Myths and Me

By: Sumedh Chilakamarri

My Myth: "Reading Once is Enough."

What it means?

This myth basically states that you only have to read a passage once in order to fully understand it. This myth also tells us that there is no need to read something more than once. Many students may become frustrated with themselves if they are impelled to read something, such as a textbook, more than once. They may feel their brain is incapable of understanding certain concepts. For most students, reading once is not enough.

My Stance

I believe that reading once is not enough to fully absorb the information in a passage. You must be able to at least re-read something in order to get a good understanding. Most colleges stress the fact that reading once is not enough. They believe you gain a brief overview of something during the first attempt of reading, and gain more knowledge as you re-read. An example would be an SAT test taking technique. The first time you read, you determine the main idea of a passage by identifying the important parts. The second time you read, you plug everything in together to fill the gaps in your knowledge.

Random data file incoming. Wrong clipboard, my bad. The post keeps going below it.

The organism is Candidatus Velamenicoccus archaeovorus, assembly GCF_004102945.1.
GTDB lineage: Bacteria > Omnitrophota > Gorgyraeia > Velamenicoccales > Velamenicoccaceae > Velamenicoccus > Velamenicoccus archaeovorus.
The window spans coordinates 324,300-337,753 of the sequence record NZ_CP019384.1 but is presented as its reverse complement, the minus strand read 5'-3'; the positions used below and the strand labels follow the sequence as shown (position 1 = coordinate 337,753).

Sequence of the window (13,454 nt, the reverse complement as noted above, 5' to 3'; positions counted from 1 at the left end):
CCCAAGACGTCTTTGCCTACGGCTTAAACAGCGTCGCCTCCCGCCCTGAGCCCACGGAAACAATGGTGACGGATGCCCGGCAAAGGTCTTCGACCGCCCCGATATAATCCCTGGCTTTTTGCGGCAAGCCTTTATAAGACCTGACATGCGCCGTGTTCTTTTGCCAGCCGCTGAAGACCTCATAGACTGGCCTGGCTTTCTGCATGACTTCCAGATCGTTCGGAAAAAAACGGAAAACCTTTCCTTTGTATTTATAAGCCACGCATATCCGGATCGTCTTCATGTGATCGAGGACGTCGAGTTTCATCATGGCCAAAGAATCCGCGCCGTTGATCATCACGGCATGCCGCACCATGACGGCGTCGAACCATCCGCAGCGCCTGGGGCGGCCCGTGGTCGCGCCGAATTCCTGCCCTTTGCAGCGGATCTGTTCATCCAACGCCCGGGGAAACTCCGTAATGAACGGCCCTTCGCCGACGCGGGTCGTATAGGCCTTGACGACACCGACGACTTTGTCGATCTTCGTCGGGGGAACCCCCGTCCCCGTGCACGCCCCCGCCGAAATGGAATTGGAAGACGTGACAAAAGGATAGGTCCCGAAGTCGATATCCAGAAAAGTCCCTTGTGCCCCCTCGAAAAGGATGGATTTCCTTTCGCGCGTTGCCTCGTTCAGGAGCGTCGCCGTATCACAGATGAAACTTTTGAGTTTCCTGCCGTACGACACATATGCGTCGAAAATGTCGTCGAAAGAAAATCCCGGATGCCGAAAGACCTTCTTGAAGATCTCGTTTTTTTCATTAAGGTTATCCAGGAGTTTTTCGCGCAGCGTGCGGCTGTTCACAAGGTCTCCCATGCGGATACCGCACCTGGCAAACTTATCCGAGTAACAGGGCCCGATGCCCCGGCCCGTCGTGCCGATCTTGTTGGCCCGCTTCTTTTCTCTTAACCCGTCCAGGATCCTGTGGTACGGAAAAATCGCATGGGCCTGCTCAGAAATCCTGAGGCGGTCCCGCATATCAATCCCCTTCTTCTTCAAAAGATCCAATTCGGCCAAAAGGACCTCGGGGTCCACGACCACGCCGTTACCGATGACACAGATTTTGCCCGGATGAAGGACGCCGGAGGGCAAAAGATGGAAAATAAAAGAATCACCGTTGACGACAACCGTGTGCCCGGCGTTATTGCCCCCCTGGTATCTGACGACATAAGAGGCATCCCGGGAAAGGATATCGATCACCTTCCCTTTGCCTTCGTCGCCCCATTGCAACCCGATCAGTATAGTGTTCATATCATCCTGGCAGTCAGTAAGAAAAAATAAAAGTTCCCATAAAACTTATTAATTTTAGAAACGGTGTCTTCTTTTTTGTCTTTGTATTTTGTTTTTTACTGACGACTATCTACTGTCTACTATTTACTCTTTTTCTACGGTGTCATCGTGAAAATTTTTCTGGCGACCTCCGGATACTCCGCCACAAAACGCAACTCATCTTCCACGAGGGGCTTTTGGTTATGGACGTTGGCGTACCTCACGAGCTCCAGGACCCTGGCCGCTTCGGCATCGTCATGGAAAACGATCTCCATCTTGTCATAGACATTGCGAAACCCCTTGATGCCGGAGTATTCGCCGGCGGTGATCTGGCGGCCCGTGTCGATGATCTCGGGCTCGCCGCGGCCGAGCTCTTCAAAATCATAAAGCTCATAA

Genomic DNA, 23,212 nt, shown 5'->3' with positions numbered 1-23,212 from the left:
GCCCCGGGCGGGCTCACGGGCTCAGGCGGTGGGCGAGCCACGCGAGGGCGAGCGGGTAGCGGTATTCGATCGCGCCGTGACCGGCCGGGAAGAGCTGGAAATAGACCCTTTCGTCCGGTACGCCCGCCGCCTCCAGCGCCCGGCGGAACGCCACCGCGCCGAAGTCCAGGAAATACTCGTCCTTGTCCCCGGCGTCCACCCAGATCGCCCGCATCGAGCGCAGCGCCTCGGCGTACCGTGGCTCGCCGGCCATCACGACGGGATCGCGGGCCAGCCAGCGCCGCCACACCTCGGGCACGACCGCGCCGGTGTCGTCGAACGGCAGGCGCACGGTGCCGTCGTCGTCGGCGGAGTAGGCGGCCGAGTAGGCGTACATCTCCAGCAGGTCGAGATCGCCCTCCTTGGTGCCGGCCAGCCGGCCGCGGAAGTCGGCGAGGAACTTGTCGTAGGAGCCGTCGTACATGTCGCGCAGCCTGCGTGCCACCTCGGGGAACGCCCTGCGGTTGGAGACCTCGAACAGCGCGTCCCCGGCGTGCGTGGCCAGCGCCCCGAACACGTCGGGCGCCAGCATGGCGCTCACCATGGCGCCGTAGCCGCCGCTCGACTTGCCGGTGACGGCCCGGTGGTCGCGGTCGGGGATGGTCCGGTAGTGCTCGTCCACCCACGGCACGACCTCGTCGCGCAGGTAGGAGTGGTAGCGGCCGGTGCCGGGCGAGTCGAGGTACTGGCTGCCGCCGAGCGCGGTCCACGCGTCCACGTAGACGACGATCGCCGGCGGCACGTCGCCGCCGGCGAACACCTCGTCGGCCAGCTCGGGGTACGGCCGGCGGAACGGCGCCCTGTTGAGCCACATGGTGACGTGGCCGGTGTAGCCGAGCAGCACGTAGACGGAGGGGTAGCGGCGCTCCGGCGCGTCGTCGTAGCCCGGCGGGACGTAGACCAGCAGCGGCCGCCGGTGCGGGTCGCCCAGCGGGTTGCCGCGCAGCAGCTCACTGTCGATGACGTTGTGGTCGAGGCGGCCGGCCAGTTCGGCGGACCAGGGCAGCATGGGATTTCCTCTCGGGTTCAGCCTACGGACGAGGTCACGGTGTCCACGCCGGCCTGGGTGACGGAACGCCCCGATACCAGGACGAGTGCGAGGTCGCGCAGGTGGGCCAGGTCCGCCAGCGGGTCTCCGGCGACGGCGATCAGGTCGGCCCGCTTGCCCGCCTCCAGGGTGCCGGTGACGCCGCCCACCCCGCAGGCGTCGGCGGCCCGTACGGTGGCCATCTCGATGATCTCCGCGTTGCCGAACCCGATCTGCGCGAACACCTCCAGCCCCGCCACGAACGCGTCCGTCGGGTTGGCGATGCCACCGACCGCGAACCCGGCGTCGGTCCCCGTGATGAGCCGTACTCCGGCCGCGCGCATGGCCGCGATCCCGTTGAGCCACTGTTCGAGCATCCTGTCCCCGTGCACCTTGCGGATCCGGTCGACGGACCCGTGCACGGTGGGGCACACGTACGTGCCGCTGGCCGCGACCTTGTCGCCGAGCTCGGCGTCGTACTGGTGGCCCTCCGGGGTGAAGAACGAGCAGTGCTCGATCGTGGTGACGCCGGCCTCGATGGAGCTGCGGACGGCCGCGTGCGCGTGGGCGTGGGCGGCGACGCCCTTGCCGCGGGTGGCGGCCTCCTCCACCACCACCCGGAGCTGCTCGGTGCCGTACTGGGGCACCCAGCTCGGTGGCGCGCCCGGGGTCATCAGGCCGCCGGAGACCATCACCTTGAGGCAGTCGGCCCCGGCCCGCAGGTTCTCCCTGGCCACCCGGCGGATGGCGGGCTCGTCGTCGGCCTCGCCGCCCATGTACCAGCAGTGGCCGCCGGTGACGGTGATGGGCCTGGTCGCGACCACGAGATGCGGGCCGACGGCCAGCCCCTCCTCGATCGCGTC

Opposite Perspective

Some people may agree with this myth as they believe reading once thoroughly is enough. These people may be victims of another myth stating, "I have to read every word." Such people feel a sense of gratification after forcing themselves to read every word in order to complete the work necessary. This is actually tremendously less efficient than reading more than once. When you only read something once, you may be missing key pieces of crucial information. Another downside would be due to the fact that the information would not stick in your mind.


The majority of the people disagree with the statement, "Reading once is enough." For most students, many of their subjects require them to read more than once to grasp knowledge about that topic. Everybody is different and comprehend certain things at different rates. You should take an appropriate amount of time reading and utilize more time reviewing, analyzing, and organizing concepts and facts. My best advice would be to, "Spend your time learning ideas, not painfully processing words visually."

Here are other myths and tips about reading:

Reading and Myths | Reading tips